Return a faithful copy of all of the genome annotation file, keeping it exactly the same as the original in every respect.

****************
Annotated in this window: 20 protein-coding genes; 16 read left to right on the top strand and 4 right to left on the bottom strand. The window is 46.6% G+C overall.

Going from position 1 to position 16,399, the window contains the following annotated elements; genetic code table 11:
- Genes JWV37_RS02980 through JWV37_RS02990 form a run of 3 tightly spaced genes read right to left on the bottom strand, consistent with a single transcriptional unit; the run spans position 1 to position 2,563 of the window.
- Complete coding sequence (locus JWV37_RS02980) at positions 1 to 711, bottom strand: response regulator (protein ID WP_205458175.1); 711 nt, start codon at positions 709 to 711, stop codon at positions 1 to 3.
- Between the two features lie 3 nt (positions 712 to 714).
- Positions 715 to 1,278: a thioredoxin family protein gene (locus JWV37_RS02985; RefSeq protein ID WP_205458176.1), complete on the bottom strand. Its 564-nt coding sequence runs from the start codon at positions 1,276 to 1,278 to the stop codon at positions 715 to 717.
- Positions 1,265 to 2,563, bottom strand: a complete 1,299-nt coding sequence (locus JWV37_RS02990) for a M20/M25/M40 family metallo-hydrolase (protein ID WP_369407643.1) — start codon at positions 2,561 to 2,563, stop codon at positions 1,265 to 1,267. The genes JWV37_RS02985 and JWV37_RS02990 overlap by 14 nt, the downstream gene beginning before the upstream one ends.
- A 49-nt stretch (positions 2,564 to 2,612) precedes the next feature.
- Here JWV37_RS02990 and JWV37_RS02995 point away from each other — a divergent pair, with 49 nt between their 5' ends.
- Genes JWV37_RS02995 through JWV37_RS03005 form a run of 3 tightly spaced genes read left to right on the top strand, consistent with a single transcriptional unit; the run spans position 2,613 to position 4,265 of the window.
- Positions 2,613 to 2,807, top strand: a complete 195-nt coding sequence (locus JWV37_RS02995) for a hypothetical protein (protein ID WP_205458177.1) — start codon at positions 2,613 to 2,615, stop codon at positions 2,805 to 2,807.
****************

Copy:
Annotated in this window: 20 protein-coding genes; 16 read left to right on the top strand and 4 right to left on the bottom strand. The window is 46.6% G+C overall.

Going from position 1 to position 16,399, the window contains the following annotated elements; genetic code table 11:
- Genes JWV37_RS02980 through JWV37_RS02990 form a run of 3 tightly spaced genes read right to left on the bottom strand, consistent with a single transcriptional unit; the run spans position 1 to position 2,563 of the window.
- Complete coding sequence (locus JWV37_RS02980) at positions 1 to 711, bottom strand: response regulator (protein ID WP_205458175.1); 711 nt, start codon at positions 709 to 711, stop codon at positions 1 to 3.
- Between the two features lie 3 nt (positions 712 to 714).
- Positions 715 to 1,278: a thioredoxin family protein gene (locus JWV37_RS02985; RefSeq protein ID WP_205458176.1), complete on the bottom strand. Its 564-nt coding sequence runs from the start codon at positions 1,276 to 1,278 to the stop codon at positions 715 to 717.
- Positions 1,265 to 2,563, bottom strand: a complete 1,299-nt coding sequence (locus JWV37_RS02990) for a M20/M25/M40 family metallo-hydrolase (protein ID WP_369407643.1) — start codon at positions 2,561 to 2,563, stop codon at positions 1,265 to 1,267. The genes JWV37_RS02985 and JWV37_RS02990 overlap by 14 nt, the downstream gene beginning before the upstream one ends.
- A 49-nt stretch (positions 2,564 to 2,612) precedes the next feature.
- Here JWV37_RS02990 and JWV37_RS02995 point away from each other — a divergent pair, with 49 nt between their 5' ends.
- Genes JWV37_RS02995 through JWV37_RS03005 form a run of 3 tightly spaced genes read left to right on the top strand, consistent with a single transcriptional unit; the run spans position 2,613 to position 4,265 of the window.
- Positions 2,613 to 2,807, top strand: a complete 195-nt coding sequence (locus JWV37_RS02995) for a hypothetical protein (protein ID WP_205458177.1) — start codon at positions 2,613 to 2,615, stop codon at positions 2,805 to 2,807.